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American Consumers Give $30 Billion a Year to Growing Diet Industry

Posted - Jan. 5, 2004 at 2:20 p.m.



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Jan. 5--If starting a diet is your new year's resolution, chances are you'll burn some serious cash trying to melt away those excessive pounds.

With two out of three Americans being either overweight or obese, dieting is understandably a huge industry. (Yes, pun intended.) Consumers shell out $30 billion a year trying to lose weight, according to eDiets.com.

"It's amazing. We spend so much money, and we are still getting bigger," said Jennifer Stuht, research coordinator for the Center for Human Nutrition at the University of Colorado and the National Weight Control Registry.

Where does all that money go? Here are a few places:

-- There are hundreds of diet books. The two most popular on Amazon.com are "The South Beach Diet: The Delicious, Doctor-Designed, Foolproof Plan for Fast and Healthy Weight Loss," ($14.97); and "Dr. Atkins' New Diet Revolution," ($7.99).

-- There are diet programs like Weight Watchers, which charges $11 a week for in-person meetings or $14.95 a week to participate online, and eDiets.com, in which participants pay $5 a week for access to suggested menus, recommended grocery shopping lists and chat room support for any number of diets.

-- Then there are special diet-branded foods. If you are an Atkins dieter craving taboo carbs like pancakes, you can pay $12.99 for a box of Atkins Quick Quisine pancake mix. Diet snacks like the Atkins Advantage bars and Zone Perfect bars cost about $2 to almost $3 each.

Jenny Craig said its members pay between $70 and $105 a week for its prescribed food, which includes three meals a day and snacks.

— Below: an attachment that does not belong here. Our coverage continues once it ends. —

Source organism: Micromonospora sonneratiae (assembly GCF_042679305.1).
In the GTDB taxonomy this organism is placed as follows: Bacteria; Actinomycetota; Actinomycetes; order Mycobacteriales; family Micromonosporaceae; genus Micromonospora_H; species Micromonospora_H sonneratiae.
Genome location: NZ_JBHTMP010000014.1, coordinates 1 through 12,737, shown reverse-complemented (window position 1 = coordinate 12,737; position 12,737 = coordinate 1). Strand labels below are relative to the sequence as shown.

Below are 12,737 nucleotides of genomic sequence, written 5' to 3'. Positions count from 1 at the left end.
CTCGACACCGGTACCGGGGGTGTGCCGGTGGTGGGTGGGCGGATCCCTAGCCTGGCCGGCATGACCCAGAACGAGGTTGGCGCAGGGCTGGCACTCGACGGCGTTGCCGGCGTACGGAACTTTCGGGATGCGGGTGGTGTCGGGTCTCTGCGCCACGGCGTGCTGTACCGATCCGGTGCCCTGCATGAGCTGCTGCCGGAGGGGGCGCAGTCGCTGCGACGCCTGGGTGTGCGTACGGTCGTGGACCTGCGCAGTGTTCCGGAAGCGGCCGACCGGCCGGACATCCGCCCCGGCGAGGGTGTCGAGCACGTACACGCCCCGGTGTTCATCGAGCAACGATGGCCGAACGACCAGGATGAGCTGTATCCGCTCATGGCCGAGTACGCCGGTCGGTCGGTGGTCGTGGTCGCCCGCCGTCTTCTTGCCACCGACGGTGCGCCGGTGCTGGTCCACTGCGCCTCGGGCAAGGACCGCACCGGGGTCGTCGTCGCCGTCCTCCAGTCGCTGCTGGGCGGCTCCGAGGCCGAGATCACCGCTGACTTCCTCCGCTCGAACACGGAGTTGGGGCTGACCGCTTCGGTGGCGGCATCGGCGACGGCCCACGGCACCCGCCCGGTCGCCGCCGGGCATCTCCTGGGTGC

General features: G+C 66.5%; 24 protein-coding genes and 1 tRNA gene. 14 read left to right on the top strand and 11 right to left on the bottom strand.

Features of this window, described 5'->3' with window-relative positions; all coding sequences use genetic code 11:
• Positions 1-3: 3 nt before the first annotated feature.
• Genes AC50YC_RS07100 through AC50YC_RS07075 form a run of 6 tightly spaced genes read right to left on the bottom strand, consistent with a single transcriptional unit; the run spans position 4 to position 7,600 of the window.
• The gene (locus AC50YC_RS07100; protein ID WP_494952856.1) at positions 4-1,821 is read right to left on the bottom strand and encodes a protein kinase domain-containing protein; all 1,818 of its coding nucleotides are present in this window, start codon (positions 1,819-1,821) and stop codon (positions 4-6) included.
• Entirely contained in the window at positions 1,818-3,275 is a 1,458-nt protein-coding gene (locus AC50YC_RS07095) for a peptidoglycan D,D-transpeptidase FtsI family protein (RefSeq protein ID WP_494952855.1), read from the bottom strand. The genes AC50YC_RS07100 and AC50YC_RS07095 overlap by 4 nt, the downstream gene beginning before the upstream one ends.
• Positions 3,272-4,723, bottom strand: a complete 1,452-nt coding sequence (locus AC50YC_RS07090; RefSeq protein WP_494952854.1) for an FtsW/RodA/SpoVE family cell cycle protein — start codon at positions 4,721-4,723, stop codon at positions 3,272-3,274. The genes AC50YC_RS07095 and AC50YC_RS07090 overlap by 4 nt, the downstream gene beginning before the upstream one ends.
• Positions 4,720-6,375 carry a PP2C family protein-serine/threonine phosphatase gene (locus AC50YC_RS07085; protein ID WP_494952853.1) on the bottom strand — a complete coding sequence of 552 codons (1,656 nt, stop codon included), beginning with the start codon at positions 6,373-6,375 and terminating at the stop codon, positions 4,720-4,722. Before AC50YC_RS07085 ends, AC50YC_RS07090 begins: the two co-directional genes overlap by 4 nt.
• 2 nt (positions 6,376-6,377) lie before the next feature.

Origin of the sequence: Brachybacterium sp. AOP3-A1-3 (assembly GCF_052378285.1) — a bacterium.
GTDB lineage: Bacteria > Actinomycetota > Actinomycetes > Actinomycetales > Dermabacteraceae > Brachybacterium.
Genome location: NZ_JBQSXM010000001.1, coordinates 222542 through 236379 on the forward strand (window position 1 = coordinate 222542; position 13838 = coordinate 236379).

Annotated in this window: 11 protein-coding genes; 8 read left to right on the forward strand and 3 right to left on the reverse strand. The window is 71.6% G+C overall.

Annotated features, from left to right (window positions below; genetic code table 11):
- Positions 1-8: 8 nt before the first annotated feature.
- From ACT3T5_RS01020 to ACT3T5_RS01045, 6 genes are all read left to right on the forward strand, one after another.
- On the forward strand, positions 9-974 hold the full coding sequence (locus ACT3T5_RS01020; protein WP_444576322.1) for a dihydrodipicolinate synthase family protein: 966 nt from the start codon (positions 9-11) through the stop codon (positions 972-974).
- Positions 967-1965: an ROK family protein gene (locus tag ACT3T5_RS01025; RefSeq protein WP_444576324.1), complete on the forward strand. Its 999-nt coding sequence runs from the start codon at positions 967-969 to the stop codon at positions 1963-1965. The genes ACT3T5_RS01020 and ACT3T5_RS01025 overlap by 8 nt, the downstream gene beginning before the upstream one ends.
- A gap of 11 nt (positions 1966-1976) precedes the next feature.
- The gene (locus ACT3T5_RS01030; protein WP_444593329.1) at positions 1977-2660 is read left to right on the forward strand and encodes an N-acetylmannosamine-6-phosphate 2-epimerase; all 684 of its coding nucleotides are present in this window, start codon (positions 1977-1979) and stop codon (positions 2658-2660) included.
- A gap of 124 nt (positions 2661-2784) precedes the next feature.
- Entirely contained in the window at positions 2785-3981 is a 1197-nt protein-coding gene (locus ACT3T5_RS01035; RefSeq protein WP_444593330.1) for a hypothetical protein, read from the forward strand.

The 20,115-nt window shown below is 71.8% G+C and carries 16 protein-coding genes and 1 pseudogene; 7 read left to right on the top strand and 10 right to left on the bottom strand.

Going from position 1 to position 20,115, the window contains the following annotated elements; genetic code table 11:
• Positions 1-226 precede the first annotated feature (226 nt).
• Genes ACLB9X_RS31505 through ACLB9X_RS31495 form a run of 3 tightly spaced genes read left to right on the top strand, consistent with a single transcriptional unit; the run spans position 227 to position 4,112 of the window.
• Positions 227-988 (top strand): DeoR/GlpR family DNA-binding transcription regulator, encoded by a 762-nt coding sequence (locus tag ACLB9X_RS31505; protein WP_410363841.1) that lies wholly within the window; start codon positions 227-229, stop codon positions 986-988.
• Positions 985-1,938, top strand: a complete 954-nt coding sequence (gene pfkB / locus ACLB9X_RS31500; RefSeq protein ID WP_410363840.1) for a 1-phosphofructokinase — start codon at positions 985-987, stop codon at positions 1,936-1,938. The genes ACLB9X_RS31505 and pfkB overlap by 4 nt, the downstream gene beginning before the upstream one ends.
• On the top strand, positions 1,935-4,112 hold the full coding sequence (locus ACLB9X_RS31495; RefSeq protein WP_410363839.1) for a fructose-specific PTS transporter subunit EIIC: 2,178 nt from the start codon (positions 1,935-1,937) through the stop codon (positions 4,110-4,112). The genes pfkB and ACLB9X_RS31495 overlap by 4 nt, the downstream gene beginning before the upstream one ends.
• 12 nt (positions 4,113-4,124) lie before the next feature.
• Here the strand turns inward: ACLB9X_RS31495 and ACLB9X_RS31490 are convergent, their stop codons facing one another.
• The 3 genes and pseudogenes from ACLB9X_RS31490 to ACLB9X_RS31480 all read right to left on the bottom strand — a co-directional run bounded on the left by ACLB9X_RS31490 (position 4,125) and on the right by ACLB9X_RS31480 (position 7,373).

But trying to whittle down the pounds doesn't have to take a chunk out of your wallet. Yes, you can spend a bundle on a gym membership that you may use just a couple times, but you can also walk around your neighborhood for free. You can pay subscription fees to diet services or you can call upon your own willpower, again for free.

To be sure, 50 percent of so-called "successful losers" -- 3,000 people in the National Weight Control Registry who have lost an average of 60 pounds and kept it off for five years -- dropped their pounds and maintained their lower weight without any type of formal program, according to the organization's Web site. The most popular form of exercise among registrants is walking.

"You don't have to spend very much money. It's (about) knowledge," Stuht, a researcher for the group, said. "That means understanding how many calories it takes to burn a pound of flesh. That's 3,500."

Losing weight successfully has mostly to do with patience and willpower and little to do with following the hottest new diet trends and loading up on books and special products, said Jay Kenney, nutrition research specialist at the Pritikin Longevity Center in Aventura, Fla., home to one of the popular diets during the 1970s and early 80s. (The Pritikin diet pushes whole grains, beans, non-fat dairy and fatty fish and shuns cheese, butter, fatty animal products and refined carbohydrates.) More than money, you have to invest time to change your lifestyle and maintain a healthy diet and regular exercise regimen, he said.

"When people want to lose weight, they want it to be quick and easy," Kenney said.

"You are not going to control your weight with any quick and easy method."